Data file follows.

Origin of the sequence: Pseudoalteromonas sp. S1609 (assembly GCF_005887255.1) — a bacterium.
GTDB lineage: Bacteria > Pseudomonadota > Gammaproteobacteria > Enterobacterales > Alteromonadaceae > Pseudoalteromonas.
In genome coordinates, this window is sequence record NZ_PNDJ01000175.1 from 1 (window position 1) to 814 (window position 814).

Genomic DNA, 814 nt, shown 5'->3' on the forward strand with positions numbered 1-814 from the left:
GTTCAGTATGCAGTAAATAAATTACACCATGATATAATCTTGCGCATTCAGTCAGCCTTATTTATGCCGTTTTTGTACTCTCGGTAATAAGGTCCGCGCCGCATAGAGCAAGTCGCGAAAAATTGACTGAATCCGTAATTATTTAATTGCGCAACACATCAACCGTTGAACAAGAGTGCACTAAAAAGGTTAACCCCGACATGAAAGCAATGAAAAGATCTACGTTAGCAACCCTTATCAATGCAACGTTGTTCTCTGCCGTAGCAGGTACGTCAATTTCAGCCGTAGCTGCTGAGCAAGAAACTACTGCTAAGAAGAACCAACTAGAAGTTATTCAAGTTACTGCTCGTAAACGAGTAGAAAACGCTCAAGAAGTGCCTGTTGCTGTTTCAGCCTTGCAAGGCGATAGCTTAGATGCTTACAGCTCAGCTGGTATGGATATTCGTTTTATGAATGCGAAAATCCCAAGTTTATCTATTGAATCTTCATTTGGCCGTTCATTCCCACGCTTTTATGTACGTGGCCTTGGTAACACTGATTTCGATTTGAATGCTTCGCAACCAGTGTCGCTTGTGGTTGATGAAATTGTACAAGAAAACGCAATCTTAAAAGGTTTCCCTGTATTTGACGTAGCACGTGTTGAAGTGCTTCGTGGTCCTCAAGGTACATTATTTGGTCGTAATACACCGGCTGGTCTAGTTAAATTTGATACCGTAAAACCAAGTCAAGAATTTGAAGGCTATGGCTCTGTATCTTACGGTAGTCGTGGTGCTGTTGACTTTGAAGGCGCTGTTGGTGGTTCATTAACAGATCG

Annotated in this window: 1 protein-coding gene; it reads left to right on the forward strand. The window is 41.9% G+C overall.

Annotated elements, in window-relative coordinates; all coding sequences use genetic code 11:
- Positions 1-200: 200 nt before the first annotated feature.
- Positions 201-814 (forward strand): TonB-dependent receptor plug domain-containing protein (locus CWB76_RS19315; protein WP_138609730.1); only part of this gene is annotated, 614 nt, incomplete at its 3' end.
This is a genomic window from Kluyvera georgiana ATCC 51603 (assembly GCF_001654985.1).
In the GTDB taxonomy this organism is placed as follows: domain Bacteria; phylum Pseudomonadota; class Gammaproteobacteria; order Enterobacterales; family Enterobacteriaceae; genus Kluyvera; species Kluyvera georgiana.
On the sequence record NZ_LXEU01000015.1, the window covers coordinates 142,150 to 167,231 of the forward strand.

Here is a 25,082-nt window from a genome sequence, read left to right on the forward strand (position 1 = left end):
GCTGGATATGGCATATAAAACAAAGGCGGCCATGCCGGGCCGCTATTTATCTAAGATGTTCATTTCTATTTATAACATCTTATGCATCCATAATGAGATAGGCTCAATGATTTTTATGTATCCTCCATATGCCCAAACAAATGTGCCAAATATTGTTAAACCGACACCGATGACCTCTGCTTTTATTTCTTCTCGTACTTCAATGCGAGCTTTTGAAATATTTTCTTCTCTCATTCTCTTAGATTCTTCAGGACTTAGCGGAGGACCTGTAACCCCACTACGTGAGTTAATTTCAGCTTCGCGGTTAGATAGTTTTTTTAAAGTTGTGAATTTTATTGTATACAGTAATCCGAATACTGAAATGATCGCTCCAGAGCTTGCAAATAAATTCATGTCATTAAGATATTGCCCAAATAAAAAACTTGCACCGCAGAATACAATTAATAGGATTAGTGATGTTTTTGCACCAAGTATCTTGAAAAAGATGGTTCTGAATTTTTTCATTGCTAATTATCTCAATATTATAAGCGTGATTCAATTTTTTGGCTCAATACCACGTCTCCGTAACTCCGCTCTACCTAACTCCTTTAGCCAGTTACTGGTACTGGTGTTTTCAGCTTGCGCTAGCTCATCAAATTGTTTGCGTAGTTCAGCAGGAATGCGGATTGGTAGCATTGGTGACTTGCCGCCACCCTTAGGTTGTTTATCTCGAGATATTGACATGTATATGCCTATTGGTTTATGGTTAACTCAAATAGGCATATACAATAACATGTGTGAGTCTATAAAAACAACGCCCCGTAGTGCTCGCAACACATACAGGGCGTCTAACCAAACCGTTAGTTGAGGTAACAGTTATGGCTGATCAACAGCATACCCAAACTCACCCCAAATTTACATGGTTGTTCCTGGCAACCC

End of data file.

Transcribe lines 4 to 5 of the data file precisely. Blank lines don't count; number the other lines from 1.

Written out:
Genomic DNA, 814 nt, shown 5'->3' on the forward strand with positions numbered 1-814 from the left:
GTTCAGTATGCAGTAAATAAATTACACCATGATATAATCTTGCGCATTCAGTCAGCCTTATTTATGCCGTTTTTGTACTCTCGGTAATAAGGTCCGCGCCGCATAGAGCAAGTCGCGAAAAATTGACTGAATCCGTAATTATTTAATTGCGCAACACATCAACCGTTGAACAAGAGTGCACTAAAAAGGTTAACCCCGACATGAAAGCAATGAAAAGATCTACGTTAGCAACCCTTATCAATGCAACGTTGTTCTCTGCCGTAGCAGGTACGTCAATTTCAGCCGTAGCTGCTGAGCAAGAAACTACTGCTAAGAAGAACCAACTAGAAGTTATTCAAGTTACTGCTCGTAAACGAGTAGAAAACGCTCAAGAAGTGCCTGTTGCTGTTTCAGCCTTGCAAGGCGATAGCTTAGATGCTTACAGCTCAGCTGGTATGGATATTCGTTTTATGAATGCGAAAATCCCAAGTTTATCTATTGAATCTTCATTTGGCCGTTCATTCCCACGCTTTTATGTACGTGGCCTTGGTAACACTGATTTCGATTTGAATGCTTCGCAACCAGTGTCGCTTGTGGTTGATGAAATTGTACAAGAAAACGCAATCTTAAAAGGTTTCCCTGTATTTGACGTAGCACGTGTTGAAGTGCTTCGTGGTCCTCAAGGTACATTATTTGGTCGTAATACACCGGCTGGTCTAGTTAAATTTGATACCGTAAAACCAAGTCAAGAATTTGAAGGCTATGGCTCTGTATCTTACGGTAGTCGTGGTGCTGTTGACTTTGAAGGCGCTGTTGGTGGTTCATTAACAGATCG